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Committals an essential feature of a fair criminal justice system

Committals an essential feature of a fair criminal justice system

By LIV Media

Courts Criminal Procedure 

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Committal hearings are integral to ensuring fairness in criminal proceedings, the LIV has argued in a submission on proposed reforms to criminal procedure – and any changes to committal procedure should be explored only to the extent that they do not undermine the accused's right to a fair trial.

The role and usefulness of committal hearings are frequently called into question, and committal hearings are often blamed for delays in the criminal justice process. However, the LIV submission points out that a lack of resources rather than pre-trial proceedings are the major cause of delays in the criminal justice system.

The importance of committal hearings in ensuring fairness in the criminal trial process has been repeatedly affirmed by Australian courts, the submission points out.

"Committal hearings enable both the prosecution and defence to determine the relevance and admissibility of evidence gathered during the course of the police investigation. Additionally, the Court is able to identify those charges where there is insufficient evidence to convict the accused at trial."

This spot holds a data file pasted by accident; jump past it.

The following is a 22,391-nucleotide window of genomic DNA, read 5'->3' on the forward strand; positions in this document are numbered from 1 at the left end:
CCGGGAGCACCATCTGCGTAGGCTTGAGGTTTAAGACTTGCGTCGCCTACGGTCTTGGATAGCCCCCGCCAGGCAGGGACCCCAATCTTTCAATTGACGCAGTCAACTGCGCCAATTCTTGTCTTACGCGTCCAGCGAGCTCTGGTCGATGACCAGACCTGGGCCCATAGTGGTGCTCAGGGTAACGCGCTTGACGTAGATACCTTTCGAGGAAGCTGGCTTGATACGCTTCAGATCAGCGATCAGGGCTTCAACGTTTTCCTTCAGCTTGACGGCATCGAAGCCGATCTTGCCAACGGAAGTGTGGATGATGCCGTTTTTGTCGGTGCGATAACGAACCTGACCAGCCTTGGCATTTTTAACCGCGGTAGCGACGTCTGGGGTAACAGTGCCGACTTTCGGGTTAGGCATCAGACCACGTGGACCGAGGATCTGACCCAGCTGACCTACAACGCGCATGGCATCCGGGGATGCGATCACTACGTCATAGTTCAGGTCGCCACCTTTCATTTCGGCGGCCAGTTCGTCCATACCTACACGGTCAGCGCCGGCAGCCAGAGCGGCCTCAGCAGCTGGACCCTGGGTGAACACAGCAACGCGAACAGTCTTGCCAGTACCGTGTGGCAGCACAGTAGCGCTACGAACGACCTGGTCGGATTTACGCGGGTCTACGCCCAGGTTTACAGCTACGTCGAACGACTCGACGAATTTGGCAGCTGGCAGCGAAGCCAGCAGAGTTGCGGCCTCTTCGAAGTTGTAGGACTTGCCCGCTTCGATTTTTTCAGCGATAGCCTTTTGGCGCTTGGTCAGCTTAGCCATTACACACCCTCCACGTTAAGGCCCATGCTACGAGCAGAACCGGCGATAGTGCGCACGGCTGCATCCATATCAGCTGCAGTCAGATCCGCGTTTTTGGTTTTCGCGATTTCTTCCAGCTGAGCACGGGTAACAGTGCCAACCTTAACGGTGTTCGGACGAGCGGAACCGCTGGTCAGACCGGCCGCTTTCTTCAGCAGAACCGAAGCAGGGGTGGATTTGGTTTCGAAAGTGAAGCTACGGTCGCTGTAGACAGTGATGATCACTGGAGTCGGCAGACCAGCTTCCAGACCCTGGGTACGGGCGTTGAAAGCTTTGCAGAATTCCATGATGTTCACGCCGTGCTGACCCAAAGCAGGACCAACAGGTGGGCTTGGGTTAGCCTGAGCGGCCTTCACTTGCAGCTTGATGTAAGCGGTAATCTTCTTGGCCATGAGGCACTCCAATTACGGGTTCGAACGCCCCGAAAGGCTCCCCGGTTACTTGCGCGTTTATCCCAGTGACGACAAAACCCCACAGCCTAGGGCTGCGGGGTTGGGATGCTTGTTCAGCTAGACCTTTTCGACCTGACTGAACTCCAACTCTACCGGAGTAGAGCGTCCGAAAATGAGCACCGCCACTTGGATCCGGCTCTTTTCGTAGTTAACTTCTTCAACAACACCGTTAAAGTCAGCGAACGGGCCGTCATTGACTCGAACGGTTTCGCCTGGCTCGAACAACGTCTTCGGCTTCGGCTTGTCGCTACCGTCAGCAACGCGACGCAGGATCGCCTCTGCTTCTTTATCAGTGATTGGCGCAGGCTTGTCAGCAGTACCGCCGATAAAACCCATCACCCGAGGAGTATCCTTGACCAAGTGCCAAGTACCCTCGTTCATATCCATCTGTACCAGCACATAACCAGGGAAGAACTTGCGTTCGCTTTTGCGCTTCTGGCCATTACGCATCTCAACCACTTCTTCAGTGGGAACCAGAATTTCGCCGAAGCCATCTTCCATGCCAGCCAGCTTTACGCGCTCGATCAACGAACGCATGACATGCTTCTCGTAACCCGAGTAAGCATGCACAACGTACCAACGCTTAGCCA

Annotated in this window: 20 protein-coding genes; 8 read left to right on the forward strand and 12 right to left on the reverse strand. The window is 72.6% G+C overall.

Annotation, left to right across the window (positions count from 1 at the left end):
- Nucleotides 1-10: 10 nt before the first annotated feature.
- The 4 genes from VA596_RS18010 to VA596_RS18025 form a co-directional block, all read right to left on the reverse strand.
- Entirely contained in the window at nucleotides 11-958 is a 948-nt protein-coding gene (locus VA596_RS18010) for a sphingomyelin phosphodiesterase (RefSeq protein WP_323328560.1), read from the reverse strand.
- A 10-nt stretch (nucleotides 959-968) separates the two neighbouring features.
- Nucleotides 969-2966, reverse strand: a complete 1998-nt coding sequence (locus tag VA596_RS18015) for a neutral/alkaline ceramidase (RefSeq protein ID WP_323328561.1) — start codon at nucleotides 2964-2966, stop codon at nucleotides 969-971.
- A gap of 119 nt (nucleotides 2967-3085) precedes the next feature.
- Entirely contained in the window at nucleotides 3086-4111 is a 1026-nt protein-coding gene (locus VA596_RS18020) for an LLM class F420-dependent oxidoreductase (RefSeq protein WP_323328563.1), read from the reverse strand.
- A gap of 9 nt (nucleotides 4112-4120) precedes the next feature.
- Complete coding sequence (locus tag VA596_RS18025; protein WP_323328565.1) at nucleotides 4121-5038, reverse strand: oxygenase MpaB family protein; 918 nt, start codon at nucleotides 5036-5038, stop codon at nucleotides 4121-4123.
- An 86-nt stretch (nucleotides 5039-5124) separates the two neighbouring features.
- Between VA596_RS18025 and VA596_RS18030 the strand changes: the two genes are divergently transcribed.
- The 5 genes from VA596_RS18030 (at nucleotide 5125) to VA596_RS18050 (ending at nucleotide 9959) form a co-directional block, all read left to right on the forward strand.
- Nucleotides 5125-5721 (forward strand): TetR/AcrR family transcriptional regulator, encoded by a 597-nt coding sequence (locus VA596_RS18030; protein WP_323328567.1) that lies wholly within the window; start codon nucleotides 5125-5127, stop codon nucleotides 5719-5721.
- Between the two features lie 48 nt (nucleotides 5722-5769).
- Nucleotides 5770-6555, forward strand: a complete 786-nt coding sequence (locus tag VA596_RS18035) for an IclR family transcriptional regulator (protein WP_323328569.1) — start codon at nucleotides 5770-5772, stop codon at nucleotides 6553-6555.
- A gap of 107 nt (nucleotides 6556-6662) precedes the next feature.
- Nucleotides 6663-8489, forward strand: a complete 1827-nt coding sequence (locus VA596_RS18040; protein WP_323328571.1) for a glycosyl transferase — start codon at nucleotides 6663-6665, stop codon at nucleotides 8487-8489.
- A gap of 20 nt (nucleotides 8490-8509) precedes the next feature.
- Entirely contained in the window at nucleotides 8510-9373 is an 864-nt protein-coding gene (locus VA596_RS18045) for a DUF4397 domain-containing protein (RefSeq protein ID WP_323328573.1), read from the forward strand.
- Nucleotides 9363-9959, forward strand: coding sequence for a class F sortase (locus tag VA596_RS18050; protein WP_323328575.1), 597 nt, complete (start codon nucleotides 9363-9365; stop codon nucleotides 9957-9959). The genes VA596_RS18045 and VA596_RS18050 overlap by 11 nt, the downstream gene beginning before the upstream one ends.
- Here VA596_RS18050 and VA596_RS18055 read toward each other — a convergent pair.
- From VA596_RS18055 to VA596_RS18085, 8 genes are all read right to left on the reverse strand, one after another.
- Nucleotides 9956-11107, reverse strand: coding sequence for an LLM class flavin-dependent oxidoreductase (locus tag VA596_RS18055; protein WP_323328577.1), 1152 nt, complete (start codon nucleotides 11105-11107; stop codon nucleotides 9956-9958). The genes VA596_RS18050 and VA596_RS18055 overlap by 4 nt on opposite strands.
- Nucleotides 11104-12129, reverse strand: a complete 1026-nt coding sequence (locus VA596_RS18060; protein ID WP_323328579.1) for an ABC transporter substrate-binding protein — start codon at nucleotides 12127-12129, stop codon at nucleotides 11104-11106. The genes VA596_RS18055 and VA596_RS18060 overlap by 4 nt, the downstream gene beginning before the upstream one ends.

The submission addresses a number of recommendations, including a proposal by the Supreme Court for flexible early case management that it claims would enable all parties to proceed more quickly through the criminal justice system by minimising duplication between the courts.

While the LIV supports the Supreme Court's objective of reducing delays, it is concerned that the proposal should not do so at the expense of a fair trial for the accused. "This will require a significant injection of resources into the Supreme Court. If these resources are not provided, the proposed changes could actually increase the delays they seek to prevent."

The LIV also opposes a proposal to introduce a new leave test for the cross-examination of complainants at a committal hearing. "To do so would unduly narrow the purposes of committals and reduce the fairness of the criminal process. This result would be counter-productive and result in increased delay and trauma for victims," it said.

The LIV also does not support the removal of committal hearings where the complainant of a sexual offence is a child or person with a cognitive impairment. Complainants who are children or who have a cognitive impairment are not currently required to give evidence at a committal. The average length of a sexual offence committal hearing is one to two days, and where the complainant is not available it is more likely to be one day.


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